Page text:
If you are looking for more modern southern cuisine, South City Kitchen in Midtown is within walking distance to the Loews Atlanta in a bustling midtown area. Here we met another Atlanta family and sampled some of South City’s signature dishes including the pimento cheese, crab cake, fried green tomatoes, and their delicious fried chicken. 1144 Crescent Avenue NE, Atlanta, GA 30309
Things to do in Atlanta with Teens
There is a lot of ground to cover in a weekend getaway to Atlanta, so you can’t do everything. When I asked my teen her favorite things that we did in Atlanta, this is what she recommended. For more ideas, I’d suggest checking this resource of fun things to do in Atlanta with teenagers.
1. Center for Civil and Human Rights
The Center for Civil and Human Rights in Atlanta is a must-see if you are visiting Atlanta with teens. The powerful lunch counter exhibit, which I described in my post about our Civil Rights trip, is only open to those age 13 and up.
The entire museum is a deeply moving experience and does an excellent job of not just educating visitors on the history of the civil rights movement in the United States, but also highlighting the ongoing struggle for human rights around the world.
2. Martin Luther King, Jr. National Historic Site
As a follow-up to the Center for Civil and Human Rights, the MLK Jr. National Historic Site is where your teen can learn more about the life of MLK. The site includes the MLK, Jr.’s birth home, the historic Ebenezer Baptist Church, the King Center with MLK and Coretta’s tombs, and the “I Have a Dream” rose garden.
3. Georgia Aquarium
The largest aquarium in the Western hemisphere, the Georgia Aquarium appeals to all ages. Of course, if the shark tunnel isn’t thrilling enough for your teen, you can always schedule an animal encounter, a Behind the Seas tour, or animal interactions. It is the only place in the world where you can swim or dive with whale sharks and manta rays.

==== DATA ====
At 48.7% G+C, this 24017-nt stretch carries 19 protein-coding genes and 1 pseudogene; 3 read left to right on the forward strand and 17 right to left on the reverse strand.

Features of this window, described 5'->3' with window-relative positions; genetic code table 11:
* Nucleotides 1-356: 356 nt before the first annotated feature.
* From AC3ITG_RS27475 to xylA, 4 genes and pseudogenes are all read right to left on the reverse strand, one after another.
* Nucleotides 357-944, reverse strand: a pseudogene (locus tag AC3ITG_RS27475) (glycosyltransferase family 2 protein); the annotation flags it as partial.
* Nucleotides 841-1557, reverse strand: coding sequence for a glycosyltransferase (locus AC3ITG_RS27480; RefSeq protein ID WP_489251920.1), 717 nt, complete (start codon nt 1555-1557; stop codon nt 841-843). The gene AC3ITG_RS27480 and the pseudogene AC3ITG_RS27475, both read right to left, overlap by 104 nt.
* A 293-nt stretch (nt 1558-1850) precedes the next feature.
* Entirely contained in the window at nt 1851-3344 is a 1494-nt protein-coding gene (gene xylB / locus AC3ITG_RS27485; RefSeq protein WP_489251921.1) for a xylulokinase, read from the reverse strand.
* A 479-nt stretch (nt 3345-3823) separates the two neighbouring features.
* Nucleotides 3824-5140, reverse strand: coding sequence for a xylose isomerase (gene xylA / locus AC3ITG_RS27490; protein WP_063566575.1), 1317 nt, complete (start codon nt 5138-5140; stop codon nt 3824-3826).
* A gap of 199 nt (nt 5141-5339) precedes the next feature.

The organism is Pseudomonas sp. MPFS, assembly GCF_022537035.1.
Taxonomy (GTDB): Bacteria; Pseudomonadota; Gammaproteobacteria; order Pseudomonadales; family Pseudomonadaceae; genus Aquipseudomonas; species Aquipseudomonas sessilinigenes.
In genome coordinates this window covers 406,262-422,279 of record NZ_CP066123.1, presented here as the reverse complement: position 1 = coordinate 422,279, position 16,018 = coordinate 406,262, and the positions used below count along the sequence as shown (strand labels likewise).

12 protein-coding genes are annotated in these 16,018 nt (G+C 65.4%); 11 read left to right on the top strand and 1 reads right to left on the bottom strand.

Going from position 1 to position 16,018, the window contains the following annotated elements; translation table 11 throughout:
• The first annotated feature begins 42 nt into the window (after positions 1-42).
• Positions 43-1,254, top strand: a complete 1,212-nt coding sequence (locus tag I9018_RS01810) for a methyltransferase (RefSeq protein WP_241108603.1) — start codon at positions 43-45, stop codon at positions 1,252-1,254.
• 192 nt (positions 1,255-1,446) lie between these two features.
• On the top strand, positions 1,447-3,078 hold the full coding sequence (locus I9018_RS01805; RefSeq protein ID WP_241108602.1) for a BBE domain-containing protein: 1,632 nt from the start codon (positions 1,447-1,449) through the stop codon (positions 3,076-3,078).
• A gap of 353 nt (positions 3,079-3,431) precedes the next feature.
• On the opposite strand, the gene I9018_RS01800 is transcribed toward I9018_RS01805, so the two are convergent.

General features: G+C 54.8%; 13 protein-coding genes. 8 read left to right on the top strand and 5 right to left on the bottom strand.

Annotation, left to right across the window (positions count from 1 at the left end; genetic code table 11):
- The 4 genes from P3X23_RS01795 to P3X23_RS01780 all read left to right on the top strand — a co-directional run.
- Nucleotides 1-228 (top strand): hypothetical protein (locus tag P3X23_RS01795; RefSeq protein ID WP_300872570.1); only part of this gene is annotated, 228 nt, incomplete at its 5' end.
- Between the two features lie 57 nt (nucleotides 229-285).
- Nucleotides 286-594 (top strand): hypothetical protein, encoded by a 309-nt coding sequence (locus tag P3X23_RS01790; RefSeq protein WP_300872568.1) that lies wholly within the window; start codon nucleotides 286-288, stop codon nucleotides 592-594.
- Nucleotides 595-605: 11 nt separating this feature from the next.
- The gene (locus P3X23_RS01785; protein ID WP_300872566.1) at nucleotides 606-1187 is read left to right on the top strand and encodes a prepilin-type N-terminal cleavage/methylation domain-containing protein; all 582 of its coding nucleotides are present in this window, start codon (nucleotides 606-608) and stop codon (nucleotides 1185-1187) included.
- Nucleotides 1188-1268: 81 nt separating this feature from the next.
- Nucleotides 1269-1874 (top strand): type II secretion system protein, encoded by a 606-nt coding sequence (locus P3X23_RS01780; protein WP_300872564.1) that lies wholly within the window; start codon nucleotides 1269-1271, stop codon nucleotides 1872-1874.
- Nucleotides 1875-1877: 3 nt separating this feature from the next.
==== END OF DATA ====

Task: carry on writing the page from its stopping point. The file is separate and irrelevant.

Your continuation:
4. SkyView Atlanta and Centennial Olympic Park
When you visit the Georgia Aquarium and Center for Civil and Human Rights, it is easy to add on a visit to Coca-Cola World or spend some time relaxing in Centennial Olympic Park. Even teens aren’t too cool for a splash in the fountain or chilling out in the park.
For a view from above, you can take a ride on the SkyView Atlanta Ferris Wheel. Not as large as the Orlando Eye, the SkyView ticket will get you four or five laps around the wheel.
5. Atlanta Food Walks
If you are raising a foodie, or just an open-minded eater, your teen will enjoy a food tour from Atlanta Food Walks. The Downtown Food Walk was the perfect match for our trip because, in addition to sampling some delicious foods, we also learned a lot about the history of the area and the Civil Rights movement.
If you are trying to figure out what to do and when, I’d recommend dedicating one day to the Center for Civil and Human Rights and the attractions around the Centennial Olympic Park, including the Georgia Aquarium.
Your second day can be a food tour, followed up by a visit to the MLK National Historic Site. If you take the Downtown Food Walk, the tour ends just a 10-minute walk away.
Then you have a third day to enjoy things like biking on the Atlanta BeltLine, shopping in Buckhead, or visiting the Fernbank Museum. If you have more time to spend in and around Atlanta, plan on one of these day trips from Atlanta or try one of these ideas for enjoying the Georgia Mountains in the fall.
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Note: We receive a media rate at the Loews Atlanta, discounted food tour tickets, and free entry to the Georgia Aquarium. All opinions are my own.